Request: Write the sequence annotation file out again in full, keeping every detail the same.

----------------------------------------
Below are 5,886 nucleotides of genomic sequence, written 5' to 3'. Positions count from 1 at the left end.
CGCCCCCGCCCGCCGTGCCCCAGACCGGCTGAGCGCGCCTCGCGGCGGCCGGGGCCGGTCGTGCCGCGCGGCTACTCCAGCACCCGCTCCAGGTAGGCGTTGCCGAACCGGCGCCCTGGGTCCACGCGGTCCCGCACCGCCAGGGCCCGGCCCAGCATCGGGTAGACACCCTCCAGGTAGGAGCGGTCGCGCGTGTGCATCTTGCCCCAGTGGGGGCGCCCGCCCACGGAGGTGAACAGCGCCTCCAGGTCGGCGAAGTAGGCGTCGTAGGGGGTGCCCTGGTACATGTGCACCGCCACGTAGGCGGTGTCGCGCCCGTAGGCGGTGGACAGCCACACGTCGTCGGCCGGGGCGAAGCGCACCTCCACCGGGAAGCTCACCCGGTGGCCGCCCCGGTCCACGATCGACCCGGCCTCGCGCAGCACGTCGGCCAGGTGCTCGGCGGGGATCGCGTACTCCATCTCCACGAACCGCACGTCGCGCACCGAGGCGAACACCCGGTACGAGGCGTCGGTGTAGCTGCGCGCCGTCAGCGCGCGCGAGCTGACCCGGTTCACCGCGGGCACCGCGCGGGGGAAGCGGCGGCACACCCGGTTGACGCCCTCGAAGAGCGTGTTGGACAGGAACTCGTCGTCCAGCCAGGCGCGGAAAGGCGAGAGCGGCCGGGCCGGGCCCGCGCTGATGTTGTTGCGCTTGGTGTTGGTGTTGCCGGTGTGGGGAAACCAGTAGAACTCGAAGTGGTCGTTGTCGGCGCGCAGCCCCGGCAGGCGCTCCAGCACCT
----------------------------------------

Below are 5,886 nucleotides of genomic sequence, written 5' to 3'. Positions count from 1 at the left end.
CGCCCCCGCCCGCCGTGCCCCAGACCGGCTGAGCGCGCCTCGCGGCGGCCGGGGCCGGTCGTGCCGCGCGGCTACTCCAGCACCCGCTCCAGGTAGGCGTTGCCGAACCGGCGCCCTGGGTCCACGCGGTCCCGCACCGCCAGGGCCCGGCCCAGCATCGGGTAGACACCCTCCAGGTAGGAGCGGTCGCGCGTGTGCATCTTGCCCCAGTGGGGGCGCCCGCCCACGGAGGTGAACAGCGCCTCCAGGTCGGCGAAGTAGGCGTCGTAGGGGGTGCCCTGGTACATGTGCACCGCCACGTAGGCGGTGTCGCGCCCGTAGGCGGTGGACAGCCACACGTCGTCGGCCGGGGCGAAGCGCACCTCCACCGGGAAGCTCACCCGGTGGCCGCCCCGGTCCACGATCGACCCGGCCTCGCGCAGCACGTCGGCCAGGTGCTCGGCGGGGATCGCGTACTCCATCTCCACGAACCGCACGTCGCGCACCGAGGCGAACACCCGGTACGAGGCGTCGGTGTAGCTGCGCGCCGTCAGCGCGCGCGAGCTGACCCGGTTCACCGCGGGCACCGCGCGGGGGAAGCGGCGGCACACCCGGTTGACGCCCTCGAAGAGCGTGTTGGACAGGAACTCGTCGTCCAGCCAGGCGCGGAAAGGCGAGAGCGGCCGGGCCGGGCCCGCGCTGATGTTGTTGCGCTTGGTGTTGGTGTTGCCGGTGTGGGGAAACCAGTAGAACTCGAAGTGGTCGTTGTCGGCGCGCAGCCCCGGCAGGCGCTCCAGCACCT